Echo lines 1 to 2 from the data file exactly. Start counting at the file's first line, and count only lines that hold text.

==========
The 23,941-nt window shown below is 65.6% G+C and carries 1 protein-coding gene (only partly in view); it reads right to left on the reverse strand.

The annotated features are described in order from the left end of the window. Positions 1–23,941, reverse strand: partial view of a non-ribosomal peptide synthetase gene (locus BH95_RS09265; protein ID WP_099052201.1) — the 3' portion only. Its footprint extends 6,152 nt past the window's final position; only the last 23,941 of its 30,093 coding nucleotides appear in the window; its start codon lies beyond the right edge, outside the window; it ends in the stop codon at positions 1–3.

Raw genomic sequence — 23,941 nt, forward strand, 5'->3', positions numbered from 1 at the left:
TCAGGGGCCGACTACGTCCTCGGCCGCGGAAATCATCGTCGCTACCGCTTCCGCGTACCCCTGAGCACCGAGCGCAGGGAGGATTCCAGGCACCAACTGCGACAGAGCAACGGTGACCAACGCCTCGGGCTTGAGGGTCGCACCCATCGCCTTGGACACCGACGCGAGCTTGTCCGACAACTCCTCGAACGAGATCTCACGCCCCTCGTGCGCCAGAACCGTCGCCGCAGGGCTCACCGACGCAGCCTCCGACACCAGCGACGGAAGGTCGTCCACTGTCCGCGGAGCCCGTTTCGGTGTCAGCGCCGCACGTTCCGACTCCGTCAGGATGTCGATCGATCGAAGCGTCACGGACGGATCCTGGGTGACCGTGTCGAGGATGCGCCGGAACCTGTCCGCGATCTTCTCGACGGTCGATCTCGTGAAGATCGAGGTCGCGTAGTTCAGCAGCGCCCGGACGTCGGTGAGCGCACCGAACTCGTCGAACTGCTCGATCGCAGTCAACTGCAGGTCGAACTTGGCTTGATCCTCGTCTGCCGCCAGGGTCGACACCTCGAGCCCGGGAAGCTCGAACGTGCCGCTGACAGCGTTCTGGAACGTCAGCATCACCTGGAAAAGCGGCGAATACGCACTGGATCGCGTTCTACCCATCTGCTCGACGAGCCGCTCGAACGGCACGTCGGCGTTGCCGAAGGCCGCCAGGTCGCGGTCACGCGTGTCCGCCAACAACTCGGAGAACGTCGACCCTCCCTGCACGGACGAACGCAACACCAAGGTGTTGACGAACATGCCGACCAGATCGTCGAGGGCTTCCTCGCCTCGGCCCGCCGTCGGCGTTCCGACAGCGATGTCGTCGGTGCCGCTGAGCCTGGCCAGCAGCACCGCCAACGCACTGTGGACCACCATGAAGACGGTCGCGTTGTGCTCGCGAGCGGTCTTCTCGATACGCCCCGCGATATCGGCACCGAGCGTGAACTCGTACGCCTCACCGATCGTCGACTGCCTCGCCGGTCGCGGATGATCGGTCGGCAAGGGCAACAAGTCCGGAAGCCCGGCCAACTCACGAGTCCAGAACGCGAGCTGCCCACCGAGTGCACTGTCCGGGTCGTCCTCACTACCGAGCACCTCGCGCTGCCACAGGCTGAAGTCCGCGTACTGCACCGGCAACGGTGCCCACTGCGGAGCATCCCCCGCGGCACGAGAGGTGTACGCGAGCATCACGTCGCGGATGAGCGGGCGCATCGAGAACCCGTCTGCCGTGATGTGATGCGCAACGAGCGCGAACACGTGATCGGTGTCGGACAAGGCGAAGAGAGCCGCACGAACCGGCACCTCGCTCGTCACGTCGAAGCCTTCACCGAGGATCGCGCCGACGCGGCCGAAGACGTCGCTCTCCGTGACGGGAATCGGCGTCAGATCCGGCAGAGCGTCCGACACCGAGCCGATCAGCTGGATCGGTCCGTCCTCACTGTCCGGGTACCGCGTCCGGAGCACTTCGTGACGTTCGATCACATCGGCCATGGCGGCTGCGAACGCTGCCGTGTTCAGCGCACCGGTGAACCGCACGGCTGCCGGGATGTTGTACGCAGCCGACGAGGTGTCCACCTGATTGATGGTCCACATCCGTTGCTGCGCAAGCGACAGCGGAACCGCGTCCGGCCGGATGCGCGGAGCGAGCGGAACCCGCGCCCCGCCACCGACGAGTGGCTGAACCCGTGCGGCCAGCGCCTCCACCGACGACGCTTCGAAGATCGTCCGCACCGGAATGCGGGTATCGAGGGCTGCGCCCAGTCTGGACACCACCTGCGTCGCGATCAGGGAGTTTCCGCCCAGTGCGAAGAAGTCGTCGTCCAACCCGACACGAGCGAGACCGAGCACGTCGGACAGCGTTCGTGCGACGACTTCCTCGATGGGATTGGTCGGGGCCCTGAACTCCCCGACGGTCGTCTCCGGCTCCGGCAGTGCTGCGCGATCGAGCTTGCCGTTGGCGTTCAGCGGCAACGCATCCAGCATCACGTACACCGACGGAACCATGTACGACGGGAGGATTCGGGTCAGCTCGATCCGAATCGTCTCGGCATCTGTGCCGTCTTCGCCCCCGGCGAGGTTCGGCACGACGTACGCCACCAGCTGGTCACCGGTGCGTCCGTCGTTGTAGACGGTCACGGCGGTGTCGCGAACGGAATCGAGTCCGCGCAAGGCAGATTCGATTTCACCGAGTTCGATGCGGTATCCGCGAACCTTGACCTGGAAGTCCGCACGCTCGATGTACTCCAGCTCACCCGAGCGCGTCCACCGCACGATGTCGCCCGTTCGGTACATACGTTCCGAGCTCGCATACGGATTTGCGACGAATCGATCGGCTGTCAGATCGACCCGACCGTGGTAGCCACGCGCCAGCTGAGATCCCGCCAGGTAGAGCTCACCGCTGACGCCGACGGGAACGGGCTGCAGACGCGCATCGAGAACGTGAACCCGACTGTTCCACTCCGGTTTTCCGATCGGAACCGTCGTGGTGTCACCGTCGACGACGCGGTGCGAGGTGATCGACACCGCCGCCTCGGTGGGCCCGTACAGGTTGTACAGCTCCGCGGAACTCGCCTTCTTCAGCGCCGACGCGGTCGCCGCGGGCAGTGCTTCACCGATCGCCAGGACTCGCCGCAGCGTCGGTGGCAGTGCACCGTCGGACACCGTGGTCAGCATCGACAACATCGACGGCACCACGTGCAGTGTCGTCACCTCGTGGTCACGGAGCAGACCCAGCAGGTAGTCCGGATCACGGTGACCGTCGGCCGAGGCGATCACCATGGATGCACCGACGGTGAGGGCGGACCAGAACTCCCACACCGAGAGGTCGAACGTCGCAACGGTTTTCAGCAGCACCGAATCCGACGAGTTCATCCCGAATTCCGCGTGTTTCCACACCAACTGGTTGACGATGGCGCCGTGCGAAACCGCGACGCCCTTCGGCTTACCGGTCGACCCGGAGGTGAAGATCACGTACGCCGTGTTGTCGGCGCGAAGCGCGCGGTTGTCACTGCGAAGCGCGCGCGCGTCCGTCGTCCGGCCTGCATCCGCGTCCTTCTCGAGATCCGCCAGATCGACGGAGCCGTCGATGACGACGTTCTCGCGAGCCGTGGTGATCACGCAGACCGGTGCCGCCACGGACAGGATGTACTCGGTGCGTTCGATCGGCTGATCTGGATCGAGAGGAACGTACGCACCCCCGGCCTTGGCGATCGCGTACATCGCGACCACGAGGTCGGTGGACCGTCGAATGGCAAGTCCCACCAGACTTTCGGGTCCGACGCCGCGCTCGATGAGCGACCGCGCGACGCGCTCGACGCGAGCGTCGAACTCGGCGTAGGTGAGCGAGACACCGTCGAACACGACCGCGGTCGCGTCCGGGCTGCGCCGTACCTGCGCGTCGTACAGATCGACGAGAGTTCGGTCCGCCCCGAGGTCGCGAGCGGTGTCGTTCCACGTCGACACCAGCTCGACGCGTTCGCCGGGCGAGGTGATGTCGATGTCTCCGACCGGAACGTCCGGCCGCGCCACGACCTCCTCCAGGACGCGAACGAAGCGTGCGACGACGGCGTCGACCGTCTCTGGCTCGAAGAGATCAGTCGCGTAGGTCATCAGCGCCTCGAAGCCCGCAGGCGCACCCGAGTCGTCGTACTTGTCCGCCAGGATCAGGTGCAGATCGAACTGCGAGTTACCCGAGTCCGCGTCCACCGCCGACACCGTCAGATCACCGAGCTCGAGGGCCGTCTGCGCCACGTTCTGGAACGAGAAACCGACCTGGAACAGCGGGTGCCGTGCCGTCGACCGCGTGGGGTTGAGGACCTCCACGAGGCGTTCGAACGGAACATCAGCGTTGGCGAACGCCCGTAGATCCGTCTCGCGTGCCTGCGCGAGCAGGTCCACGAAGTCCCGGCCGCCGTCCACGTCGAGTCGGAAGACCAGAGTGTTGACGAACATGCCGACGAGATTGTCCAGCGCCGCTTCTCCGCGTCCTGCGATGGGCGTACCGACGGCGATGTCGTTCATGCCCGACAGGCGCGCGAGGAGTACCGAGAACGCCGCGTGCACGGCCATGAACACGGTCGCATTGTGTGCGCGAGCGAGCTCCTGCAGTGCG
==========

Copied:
The 23,941-nt window shown below is 65.6% G+C and carries 1 protein-coding gene (only partly in view); it reads right to left on the reverse strand.

The annotated features are described in order from the left end of the window. Positions 1–23,941, reverse strand: partial view of a non-ribosomal peptide synthetase gene (locus BH95_RS09265; protein ID WP_099052201.1) — the 3' portion only. Its footprint extends 6,152 nt past the window's final position; only the last 23,941 of its 30,093 coding nucleotides appear in the window; its start codon lies beyond the right edge, outside the window; it ends in the stop codon at positions 1–3.